Topeka Audubon Society Presents Wild Birds of Kansas

If you’ve stopped to watch the antics of your backyard birds, listened to a Northern Mockingbird recite his playlist, or watched in awe as a Bald Eagle soared out of sight, you know how fun bird watching can be.

Learn about how to identify birds that reside here and migrate through our region. Come to the library at 7:00 pm on Monday, April 23 to participate in Wild Birds of Kansas, a program hosted by the library and presented by members of the Topeka Audubon Society. Plan to learn something new and bring your questions!

Becoming a more knowledgeable bird watcher requires patience and a curious mind. Identification can be tricky when the lighting isn’t in your favor, the leaves block your view, or the bird is silent. You may know the regulars in your neighborhood, but temporary visitors will show up during the transitioning seasons and keep it interesting.

Kansas is in the central flyway migratory route so we’re fortunate to have a variety of birds passing through every year headed to northern breeding grounds or favored wintering spots to the south.  472 species have been documented in Kansas, and not all birds in northeast Kansas will be seen in western Kansas. So, how do you know if what you’re watching work the shoreline in April is a Pectoral Sandpiper or an American Avocet? Or if the bird you saw high up in the tree is an American Goldfinch or a migrating Yellow Warbler?

A good beginner’s guide to birds of our region – which you can check out at the library to try before you buy – is the Guide to Kansas Birds and Birding Hot SpotsColor photos, a summary of what you’re likely to see each month, and a complete species list for Kansas make this a valuable field guide. Birds of Kansas is an exceptional new book with information that will appeal to more experienced bird watchers. Visit The Cornell Lab of Ornithology to listen to vocalizations, view range maps, and learn birding basics. On your next outing to a national wildlife refuge, state park, nature center or botanical garden look for an informational kiosk near the entrance for wildlife info or stop at the visitor center to ask for a free copy of a bird checklist.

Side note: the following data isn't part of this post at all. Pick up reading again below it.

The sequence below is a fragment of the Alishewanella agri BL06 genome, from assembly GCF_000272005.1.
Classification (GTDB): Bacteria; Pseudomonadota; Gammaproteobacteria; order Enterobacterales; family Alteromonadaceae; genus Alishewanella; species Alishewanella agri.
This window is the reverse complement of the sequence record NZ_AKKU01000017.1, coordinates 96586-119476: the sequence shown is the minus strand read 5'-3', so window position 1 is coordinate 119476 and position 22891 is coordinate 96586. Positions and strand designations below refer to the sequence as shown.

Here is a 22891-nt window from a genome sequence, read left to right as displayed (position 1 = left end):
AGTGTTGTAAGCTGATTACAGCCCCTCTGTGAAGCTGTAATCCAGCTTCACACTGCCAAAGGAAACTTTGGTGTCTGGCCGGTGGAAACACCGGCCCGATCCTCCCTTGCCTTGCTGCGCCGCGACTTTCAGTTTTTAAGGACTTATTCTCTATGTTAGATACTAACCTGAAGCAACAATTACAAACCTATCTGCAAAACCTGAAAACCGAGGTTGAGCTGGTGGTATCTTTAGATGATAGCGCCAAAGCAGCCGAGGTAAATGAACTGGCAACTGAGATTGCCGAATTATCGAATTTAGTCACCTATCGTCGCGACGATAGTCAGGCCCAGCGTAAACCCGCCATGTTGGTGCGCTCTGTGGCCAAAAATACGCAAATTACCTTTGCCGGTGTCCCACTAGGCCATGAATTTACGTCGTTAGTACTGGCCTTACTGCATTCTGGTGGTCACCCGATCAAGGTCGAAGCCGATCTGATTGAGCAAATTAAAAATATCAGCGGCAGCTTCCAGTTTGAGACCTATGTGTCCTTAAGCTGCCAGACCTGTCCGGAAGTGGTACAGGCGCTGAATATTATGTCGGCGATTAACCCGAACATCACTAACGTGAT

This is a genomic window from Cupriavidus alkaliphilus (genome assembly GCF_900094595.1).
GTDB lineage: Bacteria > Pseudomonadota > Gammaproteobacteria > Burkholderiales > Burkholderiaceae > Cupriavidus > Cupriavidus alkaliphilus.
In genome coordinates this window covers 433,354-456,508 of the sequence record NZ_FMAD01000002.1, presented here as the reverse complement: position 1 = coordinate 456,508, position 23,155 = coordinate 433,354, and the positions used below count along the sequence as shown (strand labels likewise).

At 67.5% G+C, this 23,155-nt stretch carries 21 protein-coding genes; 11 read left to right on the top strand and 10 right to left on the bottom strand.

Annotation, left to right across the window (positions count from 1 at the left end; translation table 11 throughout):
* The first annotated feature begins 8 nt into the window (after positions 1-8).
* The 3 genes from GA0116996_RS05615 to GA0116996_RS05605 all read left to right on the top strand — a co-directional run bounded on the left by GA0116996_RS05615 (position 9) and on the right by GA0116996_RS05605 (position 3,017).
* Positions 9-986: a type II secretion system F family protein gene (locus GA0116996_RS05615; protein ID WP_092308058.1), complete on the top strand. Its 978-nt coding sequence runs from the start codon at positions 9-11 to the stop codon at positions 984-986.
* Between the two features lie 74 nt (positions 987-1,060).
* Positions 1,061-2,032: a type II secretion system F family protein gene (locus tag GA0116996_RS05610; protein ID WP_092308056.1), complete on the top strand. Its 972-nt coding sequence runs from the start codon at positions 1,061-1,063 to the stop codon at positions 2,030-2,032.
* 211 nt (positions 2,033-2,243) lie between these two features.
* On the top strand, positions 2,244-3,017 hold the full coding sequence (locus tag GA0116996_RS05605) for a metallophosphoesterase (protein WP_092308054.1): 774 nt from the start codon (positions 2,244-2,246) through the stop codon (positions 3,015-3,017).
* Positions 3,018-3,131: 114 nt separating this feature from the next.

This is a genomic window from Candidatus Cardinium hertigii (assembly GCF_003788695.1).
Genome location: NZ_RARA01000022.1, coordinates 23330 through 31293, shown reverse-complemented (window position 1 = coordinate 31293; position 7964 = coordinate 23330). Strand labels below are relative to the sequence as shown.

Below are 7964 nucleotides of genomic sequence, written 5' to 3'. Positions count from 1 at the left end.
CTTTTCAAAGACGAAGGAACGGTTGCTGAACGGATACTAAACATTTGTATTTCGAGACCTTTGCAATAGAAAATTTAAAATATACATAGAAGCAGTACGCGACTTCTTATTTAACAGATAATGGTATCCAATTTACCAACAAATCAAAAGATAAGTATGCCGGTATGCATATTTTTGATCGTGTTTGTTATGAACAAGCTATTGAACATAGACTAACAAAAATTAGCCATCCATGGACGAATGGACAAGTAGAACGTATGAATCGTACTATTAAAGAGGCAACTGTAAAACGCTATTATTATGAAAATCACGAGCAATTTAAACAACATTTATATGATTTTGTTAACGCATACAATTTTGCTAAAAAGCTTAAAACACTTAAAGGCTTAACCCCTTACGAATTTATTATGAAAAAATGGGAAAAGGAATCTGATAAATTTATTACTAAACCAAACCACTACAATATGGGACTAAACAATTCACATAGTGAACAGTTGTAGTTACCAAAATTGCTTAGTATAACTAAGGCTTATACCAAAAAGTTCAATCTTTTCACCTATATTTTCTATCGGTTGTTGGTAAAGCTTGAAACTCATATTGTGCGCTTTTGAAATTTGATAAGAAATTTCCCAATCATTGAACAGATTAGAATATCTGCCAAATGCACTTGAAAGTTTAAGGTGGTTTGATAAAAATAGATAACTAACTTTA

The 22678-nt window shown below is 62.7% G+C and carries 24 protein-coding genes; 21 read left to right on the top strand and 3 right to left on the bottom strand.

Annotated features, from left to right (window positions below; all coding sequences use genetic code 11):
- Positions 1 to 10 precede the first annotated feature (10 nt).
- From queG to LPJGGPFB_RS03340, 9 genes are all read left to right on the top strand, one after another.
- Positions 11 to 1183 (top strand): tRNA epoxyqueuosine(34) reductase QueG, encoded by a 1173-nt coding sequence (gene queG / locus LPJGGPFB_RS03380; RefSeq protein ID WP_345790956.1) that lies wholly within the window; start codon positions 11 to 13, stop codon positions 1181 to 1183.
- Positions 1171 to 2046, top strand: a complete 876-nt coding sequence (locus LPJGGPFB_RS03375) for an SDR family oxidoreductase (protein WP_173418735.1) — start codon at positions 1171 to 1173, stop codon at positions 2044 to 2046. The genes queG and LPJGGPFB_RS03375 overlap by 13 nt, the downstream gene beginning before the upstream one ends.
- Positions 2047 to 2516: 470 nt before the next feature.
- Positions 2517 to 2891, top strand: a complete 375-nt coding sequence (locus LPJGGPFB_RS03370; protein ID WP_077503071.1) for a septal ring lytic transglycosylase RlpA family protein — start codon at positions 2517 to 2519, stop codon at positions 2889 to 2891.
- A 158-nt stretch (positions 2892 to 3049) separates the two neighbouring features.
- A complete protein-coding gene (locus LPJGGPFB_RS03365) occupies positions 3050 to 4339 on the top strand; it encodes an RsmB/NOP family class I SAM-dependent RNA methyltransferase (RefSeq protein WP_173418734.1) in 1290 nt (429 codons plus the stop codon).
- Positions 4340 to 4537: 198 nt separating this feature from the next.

Taking a nature walk with an experienced bird watcher is a great way to learn more about birds and their preferred habitats. Carry a checklist and note the species observed and record the date. Notice where the bird is and its behavior. Take a camera on your walks and try to photograph the birds you’re having difficulty identifying, and bring a good pair of binoculars. If you continue to study field marks and listen to vocalizations you will be able to accurately identify more and more species. Refer to your recorded observations and check e-Bird.org or the Kansas Ornithological Society’s archives and you will soon learn when to expect to see American White Pelicans resting and fishing at area lakes and when to set out your hummingbird feeder.

photos this article:
American White Pelican, Yellow-rumped Warbler, Northern Mockingbird, Cedar Waxwing, Red-winged Blackbird

featured photo:
Cedar Waxwing

All photos courtesy of Kim Sain

 

Kimberly Sain

As a Public Services Specialist, I actively promote the Travel and Pets neighborhoods, coordinate nature-themed programs for adults and families, and serve on the Big Read planning committee. Outdoor photography, birdwatching, discovering new hiking trails, and reading nature writing and travelogues about Alaska are some of my hobbies. Peter Matthiessen's Shadow Country is my all-time favorite novel.